Feeds

Scientists force confessions from mucky fingerprints

No more clean getaways

The next step in data security

Wannabe criminals would do well to listen to their dear old ma's and wash their hands regularly, or PC Plod will be knocking on the door in double quick time*.

According to boffins at London's Imperial College, minute traces of chemicals are left behind in our fingerprints that could be very useful to police trying to track down a suspect.

The technique could help investigators find out about the crims' diet and race, the scientists claim, as well as identifying traces of dodgy items like explosives, narcotics, and so on.

In addition, the researchers say relatively large quantities of urea in the residue indicate that the fingerprints are from a man. Smaller traces indicate a woman. [Or someone who shakes hands with lots of men perhaps. Like the Queen? Ed]

Conventional fingerprint collection tends to destroy the tiny traces of chemicals we leave behind every time we touch something. But the researchers at Imperial found that using an ordinary gelatine based tape allowed them to lift and preserve this chemical fingerprint.

The prints are then analysed in a spectroscopic microscope to reveal the particular chemical profile associated with the print.

Research leader Professor Sergei Kazarian says the work could help investigators working on difficult cases like arson, where fingerprints are particularly hard to lift.

"By focusing on what is left in a fingerprint after periods of time, scientists could potentially gauge how old a crime scene is. Studying what happens to prints when they are exposed to high temperatures could also be particularly significant," he said.

Kazarian says he sees a role for the technique in the courtrooms of the future. At the time of press he could not be reached for further comment on the precision of identification that the chemicals could provide, and how researchers would distinguish between substances a person had excreted, vs external contamination.

*It probably wouldn't help, We're talking tiny traces here. Sorry. ®

Choosing a cloud hosting partner with confidence

More from The Register

next story
SCREW YOU, Russia! NASA lobs $6.8bn at Boeing AND SpaceX to run space station taxis
Musk charging nearly half as much as Boeing for crew trips
Boffins say they've got Lithium batteries the wrong way around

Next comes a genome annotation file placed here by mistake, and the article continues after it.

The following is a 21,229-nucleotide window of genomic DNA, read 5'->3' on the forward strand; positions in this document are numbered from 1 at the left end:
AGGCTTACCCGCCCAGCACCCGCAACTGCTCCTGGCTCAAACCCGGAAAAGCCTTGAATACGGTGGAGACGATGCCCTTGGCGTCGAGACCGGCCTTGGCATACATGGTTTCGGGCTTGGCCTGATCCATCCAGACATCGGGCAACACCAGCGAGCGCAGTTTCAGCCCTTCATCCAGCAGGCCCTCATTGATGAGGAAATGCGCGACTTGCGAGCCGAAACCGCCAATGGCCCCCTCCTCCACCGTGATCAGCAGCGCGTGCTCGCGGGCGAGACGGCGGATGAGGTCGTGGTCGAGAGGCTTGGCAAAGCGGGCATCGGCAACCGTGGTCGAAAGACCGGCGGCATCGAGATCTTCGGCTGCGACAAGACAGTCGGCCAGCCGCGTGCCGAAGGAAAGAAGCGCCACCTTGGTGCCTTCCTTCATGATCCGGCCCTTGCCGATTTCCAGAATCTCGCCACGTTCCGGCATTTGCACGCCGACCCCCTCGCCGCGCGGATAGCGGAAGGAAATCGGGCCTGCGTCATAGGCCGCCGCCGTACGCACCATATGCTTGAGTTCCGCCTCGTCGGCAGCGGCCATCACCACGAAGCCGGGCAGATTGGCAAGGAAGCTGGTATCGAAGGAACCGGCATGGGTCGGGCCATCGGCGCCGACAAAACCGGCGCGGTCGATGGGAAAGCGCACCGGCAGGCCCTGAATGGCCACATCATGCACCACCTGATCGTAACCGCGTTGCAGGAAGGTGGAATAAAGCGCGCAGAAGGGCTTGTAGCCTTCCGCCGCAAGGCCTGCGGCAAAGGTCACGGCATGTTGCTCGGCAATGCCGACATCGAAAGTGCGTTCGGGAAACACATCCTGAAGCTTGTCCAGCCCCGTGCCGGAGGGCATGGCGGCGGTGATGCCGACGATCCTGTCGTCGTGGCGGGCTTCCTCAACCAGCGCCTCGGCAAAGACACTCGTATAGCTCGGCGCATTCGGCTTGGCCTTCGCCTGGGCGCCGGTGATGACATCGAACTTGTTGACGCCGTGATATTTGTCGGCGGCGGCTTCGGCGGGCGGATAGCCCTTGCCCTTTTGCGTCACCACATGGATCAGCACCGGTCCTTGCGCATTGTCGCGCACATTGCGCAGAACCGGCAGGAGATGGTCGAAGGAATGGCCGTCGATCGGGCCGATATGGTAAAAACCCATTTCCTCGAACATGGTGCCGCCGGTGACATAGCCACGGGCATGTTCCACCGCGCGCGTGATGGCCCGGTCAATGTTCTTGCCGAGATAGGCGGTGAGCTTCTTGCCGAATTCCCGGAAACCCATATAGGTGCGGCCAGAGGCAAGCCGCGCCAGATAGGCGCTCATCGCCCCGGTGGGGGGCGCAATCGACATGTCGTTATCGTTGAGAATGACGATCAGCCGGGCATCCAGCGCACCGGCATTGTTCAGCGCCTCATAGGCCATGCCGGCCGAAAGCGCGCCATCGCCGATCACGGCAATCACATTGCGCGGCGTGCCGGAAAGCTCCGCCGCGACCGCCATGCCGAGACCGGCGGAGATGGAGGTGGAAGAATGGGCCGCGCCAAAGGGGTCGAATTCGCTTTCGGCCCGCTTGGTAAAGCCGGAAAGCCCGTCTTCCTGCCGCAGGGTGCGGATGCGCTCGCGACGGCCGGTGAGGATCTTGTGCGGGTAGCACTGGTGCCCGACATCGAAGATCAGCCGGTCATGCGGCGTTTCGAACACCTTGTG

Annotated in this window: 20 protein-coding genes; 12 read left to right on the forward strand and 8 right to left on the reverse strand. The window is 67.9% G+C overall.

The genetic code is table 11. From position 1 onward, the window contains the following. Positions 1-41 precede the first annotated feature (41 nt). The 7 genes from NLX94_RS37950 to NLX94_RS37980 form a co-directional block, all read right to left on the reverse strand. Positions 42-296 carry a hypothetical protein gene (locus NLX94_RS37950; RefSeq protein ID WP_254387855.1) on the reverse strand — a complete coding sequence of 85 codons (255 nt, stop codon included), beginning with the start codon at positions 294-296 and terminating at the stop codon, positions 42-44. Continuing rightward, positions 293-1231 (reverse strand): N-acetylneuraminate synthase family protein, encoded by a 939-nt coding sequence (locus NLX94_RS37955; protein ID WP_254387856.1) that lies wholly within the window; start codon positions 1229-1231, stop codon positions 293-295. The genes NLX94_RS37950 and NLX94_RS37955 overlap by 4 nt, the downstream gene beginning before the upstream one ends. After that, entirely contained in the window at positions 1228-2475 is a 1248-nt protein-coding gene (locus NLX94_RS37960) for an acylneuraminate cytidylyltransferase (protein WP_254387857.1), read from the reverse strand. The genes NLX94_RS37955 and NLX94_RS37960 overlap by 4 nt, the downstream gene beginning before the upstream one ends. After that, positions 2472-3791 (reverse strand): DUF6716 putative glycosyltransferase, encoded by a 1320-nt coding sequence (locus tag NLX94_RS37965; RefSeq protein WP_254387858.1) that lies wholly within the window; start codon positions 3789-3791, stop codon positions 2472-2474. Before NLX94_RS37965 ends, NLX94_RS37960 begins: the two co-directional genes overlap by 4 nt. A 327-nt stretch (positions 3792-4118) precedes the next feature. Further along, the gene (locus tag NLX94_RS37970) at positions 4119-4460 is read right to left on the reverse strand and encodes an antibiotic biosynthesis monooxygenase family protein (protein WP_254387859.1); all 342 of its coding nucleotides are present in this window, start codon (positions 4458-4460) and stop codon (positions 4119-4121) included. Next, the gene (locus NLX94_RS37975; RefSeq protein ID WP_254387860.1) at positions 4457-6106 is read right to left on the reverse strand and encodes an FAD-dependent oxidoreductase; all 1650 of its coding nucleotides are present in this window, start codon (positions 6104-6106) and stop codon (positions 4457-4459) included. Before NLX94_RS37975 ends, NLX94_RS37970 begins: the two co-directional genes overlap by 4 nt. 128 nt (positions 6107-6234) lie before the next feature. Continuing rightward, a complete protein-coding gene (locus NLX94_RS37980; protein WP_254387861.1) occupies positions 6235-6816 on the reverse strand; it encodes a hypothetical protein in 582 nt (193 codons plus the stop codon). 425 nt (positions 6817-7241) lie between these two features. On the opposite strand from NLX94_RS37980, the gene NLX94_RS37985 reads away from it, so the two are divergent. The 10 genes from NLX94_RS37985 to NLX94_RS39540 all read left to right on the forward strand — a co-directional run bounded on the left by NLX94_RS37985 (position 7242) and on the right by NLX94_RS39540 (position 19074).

Surprises at the nano-scale mean our ideas about how they charge could be all wrong
Thought that last dinosaur was BIG? This one's bloody ENORMOUS
Weighed several adult elephants, contend boffins
Edge Research Lab to tackle chilly LOHAN's final test flight
Our US allies to probe potential Vulture 2 servo freeze
Europe prepares to INVADE comet: Rosetta landing site chosen
No word yet on whether backup site is labelled 'K'
India's MOM Mars mission makes final course correction
Mangalyaan probe will feel the burn of orbital insertion on September 24th
Cracked it - Vulture 2 power podule fires servos for 4 HOURS
Pixhawk avionics juice issue sorted, onwards to Spaceport America
City hidden beneath England's Stonehenge had HUMAN ABATTOIR. And a pub
Boozed-up ancients drank beer before tearing corpses apart
prev story

Whitepapers

Providing a secure and efficient Helpdesk
A single remote control platform for user support is be key to providing an efficient helpdesk. Retain full control over the way in which screen and keystroke data is transmitted.
WIN a very cool portable ZX Spectrum
Win a one-off portable Spectrum built by legendary hardware hacker Ben Heck
Storage capacity and performance optimization at Mizuno USA
Mizuno USA turn to Tegile storage technology to solve both their SAN and backup issues.
High Performance for All
While HPC is not new, it has traditionally been seen as a specialist area – is it now geared up to meet more mainstream requirements?
Security and trust: The backbone of doing business over the internet
Explores the current state of website security and the contributions Symantec is making to help organizations protect critical data and build trust with customers.